For the first time in many years, the Los Angeles Lakers were in Toronto with little buzz.
No visitor in two decades-plus of Toronto Raptors basketball ever received the adulation and filled the seats the way Kobe Bryant did. And few franchise beat up on the Raptors so often (a 28-11 record heading in).
But Bryant, the future Hall-of-Famer, is retired and the young Lakers now take baby steps in this, the early stages of a rare Los Angeles rebuild.
There was more crawling than walking for these Lakers on Friday night as the surging Raptors — now one of the NBA’s elite squads — won for the fifth straight game 113-80.
It was merely the latest offensive explosion for what has been the most efficient offensive squad in franchise history.
The team hit double figures in three-point makes for a fifth consecutive game, held the Lakers to 23 per cent shooting from beyond the arc and dismal 34 per cent shooting overall and importantly, gave the starters at least half of the fourth quarter off ahead of Saturday’s visit by Atlanta.
Kyle Lowry hit 6-of-9 three-pointers continuing an unbelievable surge (20-for-28 over his past four games) and is now shooting .413 from beyond the arc for the season, nearly identical to two-time NBA MVP Stephen Curry’s .414.
“Earlier in the year everyone was panicking when he wasn’t making shots, but he’s a shooter and it’s always going to come back,” head coach Dwane Casey said of Lowry.
The last time the Lakers played in Toronto without Kobe on the roster (regardless of whether he was injured or not) was way back in the inaugural Raptors season. Oddly enough, that game was Magic Johnson’s only appearance versus the Raptors. He scored 19 points and added six assists in the win, one of 32 games he played during his comeback 1995-96 season before retiring.
These Lakers don’t have a Magic or a Kobe — who does? But they do have an intriguing young core led by the past two No. 2 selections (D’Angelo Russell and Brandon Ingram), 2014 No. 7 pick Julius Randle and reserves Jordan Clarkson and Larry Nance Jr.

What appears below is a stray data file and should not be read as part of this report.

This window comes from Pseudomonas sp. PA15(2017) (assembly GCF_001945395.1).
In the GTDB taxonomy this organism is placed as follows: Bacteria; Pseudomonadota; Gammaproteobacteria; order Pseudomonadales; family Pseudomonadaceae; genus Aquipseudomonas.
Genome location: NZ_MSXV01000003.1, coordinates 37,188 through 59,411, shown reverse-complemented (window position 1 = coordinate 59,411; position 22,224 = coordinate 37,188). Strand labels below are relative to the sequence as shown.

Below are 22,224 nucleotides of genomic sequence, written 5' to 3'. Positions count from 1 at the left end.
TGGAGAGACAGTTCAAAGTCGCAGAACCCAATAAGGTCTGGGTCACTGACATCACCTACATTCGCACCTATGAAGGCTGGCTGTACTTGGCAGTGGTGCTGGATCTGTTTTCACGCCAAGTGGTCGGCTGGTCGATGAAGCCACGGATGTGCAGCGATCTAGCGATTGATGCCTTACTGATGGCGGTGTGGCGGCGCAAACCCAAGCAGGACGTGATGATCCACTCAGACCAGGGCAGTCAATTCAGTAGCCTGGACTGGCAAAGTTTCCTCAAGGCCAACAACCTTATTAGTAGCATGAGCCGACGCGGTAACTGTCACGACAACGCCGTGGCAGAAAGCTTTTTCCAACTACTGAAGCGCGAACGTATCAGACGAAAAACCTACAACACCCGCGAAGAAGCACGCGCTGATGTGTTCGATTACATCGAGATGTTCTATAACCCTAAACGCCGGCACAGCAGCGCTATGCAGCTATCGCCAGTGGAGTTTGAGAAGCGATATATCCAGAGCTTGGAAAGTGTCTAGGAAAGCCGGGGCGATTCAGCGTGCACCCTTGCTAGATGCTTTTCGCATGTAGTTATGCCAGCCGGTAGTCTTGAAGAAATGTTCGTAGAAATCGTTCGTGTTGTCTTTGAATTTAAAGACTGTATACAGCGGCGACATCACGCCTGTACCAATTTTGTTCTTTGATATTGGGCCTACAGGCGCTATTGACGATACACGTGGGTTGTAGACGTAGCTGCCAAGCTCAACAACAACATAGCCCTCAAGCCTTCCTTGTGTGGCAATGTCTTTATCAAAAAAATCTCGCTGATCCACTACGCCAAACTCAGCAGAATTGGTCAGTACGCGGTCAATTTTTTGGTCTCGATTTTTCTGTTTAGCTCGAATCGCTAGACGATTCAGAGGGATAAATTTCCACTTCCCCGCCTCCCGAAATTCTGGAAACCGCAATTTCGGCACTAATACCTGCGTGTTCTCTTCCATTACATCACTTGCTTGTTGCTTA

This overachieving group (with victories over Chicago, Oklahoma City and even the Warriors) might be too good to keep its selection this summer (if it’s not top three it goes to Phoenix as part of the disastrous Steve Nash sign-and-trade), but they aren’t yet ready to compete with the Raptors, especially minus the intriguing Russell, who couldn’t play and was replaced by long-time Raptor Jose Calderon, who has lost a step. Ingram led the Lakers with 17
The Raptors decided to rest DeMarre Carroll for Saturday’s game against Carroll’s former club, Atlanta, and started second-year swingman Norman Powell.
With Toronto cruising along at 13-6 and with a mostly healthy roster, Powell, despite his obvious talents at both ends of the floor, has had to bide his time. He had made 14 appearances heading in, including three starts that saw him average 14 points on 50 per cent three-point shooting.
Before the game, Casey lauded Powell.
“He’s a young guy in this league, second year, I think last year he came in and surprised a lot of people,” Casey said. “He’s still learning. He makes mistakes, but he makes hard mistakes. He’s been a pro and it’s hard for a young guy coming into this league to understand that role. You are trying to scratch and make it just like anybody else, but he’s been patient . . . I think sooner or later he’ll get tired of playing behind those guys (and will) take those minutes.”
But that’s the rub. DeRozan is going to play heavy minutes and came into Friday third in the NBA in scoring and Terrence Ross has had an exceptional start off of the bench. With Carroll playing well too when in the lineup, that doesn’t leave much time for Powell.
“He’s grown, no question, he’s gotten better but so has Terrence Ross, so has DeMar. That is kind of the cross he is bearing right now. But I love his approach and just told him to understand good things are going to happen for him,” Casey said.
Powell said he prepares every day the same way — as if he will start and play 25 minutes — and is staying confident and upbeat.
“Last year wasn’t the first time (at UCLA, the team had more hyped players than Powell). This year isn’t the first time. It’s tough, but I’m looking at the bigger picture,” he said.
“Everyone is playing well, everyone is playing together. It’s tough, but, when I get my minutes, no matter how many minutes it is, go in there and show I can play, that I can make an impact and they can call my name.”
Powell played decently, with 16 points, overcoming a tough shooting start.
That was the case with DeRozan as well (6-for-18), but DeRozan still passed Vince Carter for second place on Toronto’s all-time made field goals list, behind only Chris Bosh.
Powell later joked that Lowry has been surging since the two of them started having a pre-game shooting competition. Told that, DeRozan had a smile of his own and said: “Don’t let Norm take any credit. Not yet.”
Not yet, that seems to be the general theme where Powell is concerned.
But his time is coming.